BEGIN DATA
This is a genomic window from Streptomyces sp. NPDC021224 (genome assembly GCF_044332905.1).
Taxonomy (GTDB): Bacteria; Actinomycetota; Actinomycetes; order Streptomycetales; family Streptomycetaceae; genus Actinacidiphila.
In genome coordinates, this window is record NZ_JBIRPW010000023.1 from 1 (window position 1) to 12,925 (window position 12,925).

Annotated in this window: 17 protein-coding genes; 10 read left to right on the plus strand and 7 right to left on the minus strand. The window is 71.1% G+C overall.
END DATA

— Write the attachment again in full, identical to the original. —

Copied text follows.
This is a genomic window from Streptomyces sp. NPDC021224 (genome assembly GCF_044332905.1).
Taxonomy (GTDB): Bacteria; Actinomycetota; Actinomycetes; order Streptomycetales; family Streptomycetaceae; genus Actinacidiphila.
In genome coordinates, this window is record NZ_JBIRPW010000023.1 from 1 (window position 1) to 12,925 (window position 12,925).

Annotated in this window: 17 protein-coding genes; 10 read left to right on the plus strand and 7 right to left on the minus strand. The window is 71.1% G+C overall.